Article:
SOMA: Pulling the plug on your preconceived human self-awareness

In ”SOMA” we are encountered with the dilemmas of human consciousness and robotic embodiment. The game is set in a post-apocalyptic narrative where almost all of humanity, except the crew of an underwater research facility, has been wiped from the earth by a comet. Following the extermination of humankind the crew decides to scan their consciousness and transform it into data as to preserve the last of human consciousness past their own mortality. This plan is obstructed by the artificial intelligence WAU who, as it was programmed to, desperately tries to keep the human in it’s material form as to protect the last remainder of the link between human mind and embodiment. WAU does so either by using the simple maintenance robots to hold the copied consciousness of the crew or by moulding techno-bodies out of the combination of human corpses and robotic parts.

Example of WAU transferring scanned human consciousness, in this case the pilot Carl, onto purely robotic hosts.

SOMA very eloquently makes us rethink our relation to the conscious mind and body question. At first glance it is hard not to feel mostly connected to the monstrous techno-bodies roaming the halls because they outwards still in part resemble the thought of humanity as a materialistic embodiment, but at the same time these characters do not hold the full capacity of the human consciousness and are more a resemblance of the zombie-state-of-mind. On the other hand presences like that of the copied fully-aware human consciousness embodied in a pure robotic form evoke unforeseen empathy and highlight an interesting addition to Turing’s statement

 […]we should feel there was little point in trying to make a ‘thinking machine’ more human by dressing it up in such artificial flesh. (Turing: Machinery and Intelligence, p. 434)

In the end the horrific techno-bodies of SOMA do not seem human despite their human features and this poses the counter question does the human consciousness become less human by dressing up in robotic parts?. As a player you are constantly torn between plugging the machines containing scans of human consciousness or letting them live on as they beg to you that they are just as human as ever. You may convince yourself of the mercifulness in your decision to pull the plug but as soon as you hear the painful cries of torment and see the red light slowly disappear from their robotic eyes, you are confronted with the fact that their consciousness too hold “ a specific subjective character, which it is beyond our ability to conceive”(Nagel: “What is it like to be a bat”, s. 3).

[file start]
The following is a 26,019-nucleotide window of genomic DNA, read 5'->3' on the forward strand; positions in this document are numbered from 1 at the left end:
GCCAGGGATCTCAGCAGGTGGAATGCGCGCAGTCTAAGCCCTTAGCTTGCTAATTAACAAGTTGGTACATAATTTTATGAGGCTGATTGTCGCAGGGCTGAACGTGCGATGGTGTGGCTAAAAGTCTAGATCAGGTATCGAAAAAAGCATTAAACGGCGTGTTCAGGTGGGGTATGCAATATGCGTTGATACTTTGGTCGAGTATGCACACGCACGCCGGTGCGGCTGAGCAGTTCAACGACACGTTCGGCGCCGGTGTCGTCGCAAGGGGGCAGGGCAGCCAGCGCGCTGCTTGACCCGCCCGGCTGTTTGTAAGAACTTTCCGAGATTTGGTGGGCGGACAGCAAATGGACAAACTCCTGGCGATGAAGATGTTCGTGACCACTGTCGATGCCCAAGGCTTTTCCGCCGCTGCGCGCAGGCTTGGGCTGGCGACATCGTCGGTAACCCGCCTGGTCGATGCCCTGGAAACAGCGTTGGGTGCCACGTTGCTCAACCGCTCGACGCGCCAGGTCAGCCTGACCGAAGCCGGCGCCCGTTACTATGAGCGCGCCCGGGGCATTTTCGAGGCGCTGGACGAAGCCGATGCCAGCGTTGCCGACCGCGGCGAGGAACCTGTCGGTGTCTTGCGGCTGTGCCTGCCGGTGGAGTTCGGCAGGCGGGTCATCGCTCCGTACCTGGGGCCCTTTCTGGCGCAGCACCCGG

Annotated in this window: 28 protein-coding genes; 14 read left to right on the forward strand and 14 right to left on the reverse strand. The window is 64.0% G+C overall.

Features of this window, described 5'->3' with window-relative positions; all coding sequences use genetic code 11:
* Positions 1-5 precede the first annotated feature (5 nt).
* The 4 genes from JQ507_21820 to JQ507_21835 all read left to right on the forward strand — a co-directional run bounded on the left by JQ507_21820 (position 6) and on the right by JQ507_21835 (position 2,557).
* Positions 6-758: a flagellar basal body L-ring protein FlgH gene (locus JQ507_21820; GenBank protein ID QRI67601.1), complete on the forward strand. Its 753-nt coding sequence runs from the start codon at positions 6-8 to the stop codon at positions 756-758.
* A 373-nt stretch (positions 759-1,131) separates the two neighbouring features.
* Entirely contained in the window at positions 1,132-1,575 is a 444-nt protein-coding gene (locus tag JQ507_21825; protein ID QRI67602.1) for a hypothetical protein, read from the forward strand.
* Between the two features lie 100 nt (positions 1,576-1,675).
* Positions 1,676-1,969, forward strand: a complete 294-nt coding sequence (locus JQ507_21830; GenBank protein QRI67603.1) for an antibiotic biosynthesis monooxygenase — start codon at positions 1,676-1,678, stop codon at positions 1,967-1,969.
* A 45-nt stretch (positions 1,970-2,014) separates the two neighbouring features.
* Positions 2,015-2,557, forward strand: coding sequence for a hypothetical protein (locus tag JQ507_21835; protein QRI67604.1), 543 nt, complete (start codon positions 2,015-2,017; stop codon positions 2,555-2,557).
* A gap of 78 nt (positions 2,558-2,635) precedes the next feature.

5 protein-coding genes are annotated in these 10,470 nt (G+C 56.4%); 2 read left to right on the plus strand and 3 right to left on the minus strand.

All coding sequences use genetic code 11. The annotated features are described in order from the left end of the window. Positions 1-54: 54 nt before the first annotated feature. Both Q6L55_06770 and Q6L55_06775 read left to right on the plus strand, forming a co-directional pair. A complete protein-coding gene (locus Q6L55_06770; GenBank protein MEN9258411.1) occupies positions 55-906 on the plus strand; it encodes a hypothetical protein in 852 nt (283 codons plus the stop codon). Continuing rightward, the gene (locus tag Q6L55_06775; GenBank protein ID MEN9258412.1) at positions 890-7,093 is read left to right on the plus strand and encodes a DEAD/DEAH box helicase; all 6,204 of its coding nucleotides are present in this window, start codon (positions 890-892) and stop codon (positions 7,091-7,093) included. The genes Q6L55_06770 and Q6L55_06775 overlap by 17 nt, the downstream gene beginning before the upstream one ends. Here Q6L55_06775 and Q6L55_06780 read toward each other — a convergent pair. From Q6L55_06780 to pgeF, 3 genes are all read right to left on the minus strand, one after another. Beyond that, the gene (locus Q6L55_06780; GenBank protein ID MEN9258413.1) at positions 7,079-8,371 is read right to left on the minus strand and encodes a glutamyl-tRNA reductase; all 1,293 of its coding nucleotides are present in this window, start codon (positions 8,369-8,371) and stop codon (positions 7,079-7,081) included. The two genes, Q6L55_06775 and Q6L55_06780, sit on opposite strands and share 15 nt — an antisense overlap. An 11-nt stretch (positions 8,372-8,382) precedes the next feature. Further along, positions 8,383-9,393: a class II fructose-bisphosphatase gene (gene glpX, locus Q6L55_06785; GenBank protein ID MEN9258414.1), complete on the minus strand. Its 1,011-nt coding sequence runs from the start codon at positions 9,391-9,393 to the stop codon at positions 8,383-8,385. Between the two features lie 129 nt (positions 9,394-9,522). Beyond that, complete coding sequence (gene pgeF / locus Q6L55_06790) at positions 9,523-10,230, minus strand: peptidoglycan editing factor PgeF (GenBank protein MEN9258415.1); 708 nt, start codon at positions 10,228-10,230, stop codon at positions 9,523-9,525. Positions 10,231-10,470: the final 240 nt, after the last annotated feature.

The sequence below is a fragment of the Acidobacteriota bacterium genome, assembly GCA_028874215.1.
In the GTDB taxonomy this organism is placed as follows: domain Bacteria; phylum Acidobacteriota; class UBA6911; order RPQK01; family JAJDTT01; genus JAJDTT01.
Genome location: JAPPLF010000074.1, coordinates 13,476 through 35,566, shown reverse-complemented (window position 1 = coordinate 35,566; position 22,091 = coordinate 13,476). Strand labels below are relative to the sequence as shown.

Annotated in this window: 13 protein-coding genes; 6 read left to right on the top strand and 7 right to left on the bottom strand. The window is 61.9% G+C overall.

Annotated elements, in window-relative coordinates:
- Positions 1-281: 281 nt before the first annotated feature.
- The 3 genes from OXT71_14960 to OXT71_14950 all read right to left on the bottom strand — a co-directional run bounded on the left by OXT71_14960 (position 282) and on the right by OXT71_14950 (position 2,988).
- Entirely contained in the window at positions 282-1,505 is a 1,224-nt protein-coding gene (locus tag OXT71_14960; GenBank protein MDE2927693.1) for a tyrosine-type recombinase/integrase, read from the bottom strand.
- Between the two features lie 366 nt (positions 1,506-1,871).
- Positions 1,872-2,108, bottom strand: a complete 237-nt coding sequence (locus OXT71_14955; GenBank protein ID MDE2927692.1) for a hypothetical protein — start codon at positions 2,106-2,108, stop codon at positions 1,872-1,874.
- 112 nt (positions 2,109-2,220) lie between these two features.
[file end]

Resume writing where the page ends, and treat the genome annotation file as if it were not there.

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Mads Søndergaard
Very well written, and very good considerations – I had personally stared myself blind on the issue of crystallized versus fluid consciousness. As for your question, I think the game itself has some good arguments both for and against either side of the argument. I’d say that the game proposes that each individual consciousness has a kernel of human consciousness, but that the exact nature and well-being of that consciousness, is dependent on the body it inhabits – whether it has access to the same invariant principles of object recognition and interaction as, for example, Harnad deems necessary to explain… Read more »